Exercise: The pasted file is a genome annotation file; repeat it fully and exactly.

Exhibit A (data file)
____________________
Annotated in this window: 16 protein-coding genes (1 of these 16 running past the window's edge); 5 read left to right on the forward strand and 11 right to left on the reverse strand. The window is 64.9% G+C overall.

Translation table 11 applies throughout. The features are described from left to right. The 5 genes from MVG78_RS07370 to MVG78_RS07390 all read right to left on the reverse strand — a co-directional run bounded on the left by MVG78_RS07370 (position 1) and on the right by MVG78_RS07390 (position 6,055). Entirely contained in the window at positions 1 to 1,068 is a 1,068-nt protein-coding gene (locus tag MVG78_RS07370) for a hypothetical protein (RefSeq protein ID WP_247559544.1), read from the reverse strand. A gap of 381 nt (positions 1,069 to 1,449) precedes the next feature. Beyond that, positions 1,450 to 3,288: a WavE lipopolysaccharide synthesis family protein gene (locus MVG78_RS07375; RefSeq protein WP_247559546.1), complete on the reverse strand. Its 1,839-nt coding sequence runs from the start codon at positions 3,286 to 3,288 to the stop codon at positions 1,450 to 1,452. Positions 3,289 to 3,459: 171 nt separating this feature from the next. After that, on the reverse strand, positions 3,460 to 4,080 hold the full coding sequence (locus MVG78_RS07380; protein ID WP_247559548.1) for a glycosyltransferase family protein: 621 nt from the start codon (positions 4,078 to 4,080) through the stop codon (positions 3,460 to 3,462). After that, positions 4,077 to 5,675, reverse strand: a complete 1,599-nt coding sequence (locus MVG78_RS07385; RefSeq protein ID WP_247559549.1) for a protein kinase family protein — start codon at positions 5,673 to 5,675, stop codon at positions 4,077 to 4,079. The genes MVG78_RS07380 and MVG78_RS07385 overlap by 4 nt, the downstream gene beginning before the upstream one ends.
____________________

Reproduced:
Annotated in this window: 16 protein-coding genes (1 of these 16 running past the window's edge); 5 read left to right on the forward strand and 11 right to left on the reverse strand. The window is 64.9% G+C overall.

Translation table 11 applies throughout. The features are described from left to right. The 5 genes from MVG78_RS07370 to MVG78_RS07390 all read right to left on the reverse strand — a co-directional run bounded on the left by MVG78_RS07370 (position 1) and on the right by MVG78_RS07390 (position 6,055). Entirely contained in the window at positions 1 to 1,068 is a 1,068-nt protein-coding gene (locus tag MVG78_RS07370) for a hypothetical protein (RefSeq protein ID WP_247559544.1), read from the reverse strand. A gap of 381 nt (positions 1,069 to 1,449) precedes the next feature. Beyond that, positions 1,450 to 3,288: a WavE lipopolysaccharide synthesis family protein gene (locus MVG78_RS07375; RefSeq protein WP_247559546.1), complete on the reverse strand. Its 1,839-nt coding sequence runs from the start codon at positions 3,286 to 3,288 to the stop codon at positions 1,450 to 1,452. Positions 3,289 to 3,459: 171 nt separating this feature from the next. After that, on the reverse strand, positions 3,460 to 4,080 hold the full coding sequence (locus MVG78_RS07380; protein ID WP_247559548.1) for a glycosyltransferase family protein: 621 nt from the start codon (positions 4,078 to 4,080) through the stop codon (positions 3,460 to 3,462). After that, positions 4,077 to 5,675, reverse strand: a complete 1,599-nt coding sequence (locus MVG78_RS07385; RefSeq protein ID WP_247559549.1) for a protein kinase family protein — start codon at positions 5,673 to 5,675, stop codon at positions 4,077 to 4,079. The genes MVG78_RS07380 and MVG78_RS07385 overlap by 4 nt, the downstream gene beginning before the upstream one ends.